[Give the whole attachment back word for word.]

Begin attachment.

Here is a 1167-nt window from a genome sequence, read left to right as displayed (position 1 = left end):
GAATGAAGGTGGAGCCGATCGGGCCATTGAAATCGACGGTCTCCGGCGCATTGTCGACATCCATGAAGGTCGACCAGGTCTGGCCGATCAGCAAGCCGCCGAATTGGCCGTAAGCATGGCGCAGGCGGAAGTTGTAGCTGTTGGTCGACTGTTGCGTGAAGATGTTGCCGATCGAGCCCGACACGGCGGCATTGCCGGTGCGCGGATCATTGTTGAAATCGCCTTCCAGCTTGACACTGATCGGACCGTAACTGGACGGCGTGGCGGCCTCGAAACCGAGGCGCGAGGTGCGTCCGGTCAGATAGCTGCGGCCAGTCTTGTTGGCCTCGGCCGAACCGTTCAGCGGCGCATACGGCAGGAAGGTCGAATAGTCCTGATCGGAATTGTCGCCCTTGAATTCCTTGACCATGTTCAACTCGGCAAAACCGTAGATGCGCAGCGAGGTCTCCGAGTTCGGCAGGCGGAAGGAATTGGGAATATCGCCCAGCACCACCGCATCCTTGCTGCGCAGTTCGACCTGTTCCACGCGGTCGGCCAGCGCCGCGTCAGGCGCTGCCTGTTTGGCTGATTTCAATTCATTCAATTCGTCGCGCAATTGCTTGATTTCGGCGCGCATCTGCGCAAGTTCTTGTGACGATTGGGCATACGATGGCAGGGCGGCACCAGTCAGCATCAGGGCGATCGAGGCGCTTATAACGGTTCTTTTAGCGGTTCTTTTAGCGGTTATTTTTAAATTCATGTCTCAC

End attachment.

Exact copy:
Here is a 1167-nt window from a genome sequence, read left to right as displayed (position 1 = left end):
GAATGAAGGTGGAGCCGATCGGGCCATTGAAATCGACGGTCTCCGGCGCATTGTCGACATCCATGAAGGTCGACCAGGTCTGGCCGATCAGCAAGCCGCCGAATTGGCCGTAAGCATGGCGCAGGCGGAAGTTGTAGCTGTTGGTCGACTGTTGCGTGAAGATGTTGCCGATCGAGCCCGACACGGCGGCATTGCCGGTGCGCGGATCATTGTTGAAATCGCCTTCCAGCTTGACACTGATCGGACCGTAACTGGACGGCGTGGCGGCCTCGAAACCGAGGCGCGAGGTGCGTCCGGTCAGATAGCTGCGGCCAGTCTTGTTGGCCTCGGCCGAACCGTTCAGCGGCGCATACGGCAGGAAGGTCGAATAGTCCTGATCGGAATTGTCGCCCTTGAATTCCTTGACCATGTTCAACTCGGCAAAACCGTAGATGCGCAGCGAGGTCTCCGAGTTCGGCAGGCGGAAGGAATTGGGAATATCGCCCAGCACCACCGCATCCTTGCTGCGCAGTTCGACCTGTTCCACGCGGTCGGCCAGCGCCGCGTCAGGCGCTGCCTGTTTGGCTGATTTCAATTCATTCAATTCGTCGCGCAATTGCTTGATTTCGGCGCGCATCTGCGCAAGTTCTTGTGACGATTGGGCATACGATGGCAGGGCGGCACCAGTCAGCATCAGGGCGATCGAGGCGCTTATAACGGTTCTTTTAGCGGTTCTTTTAGCGGTTATTTTTAAATTCATGTCTCAC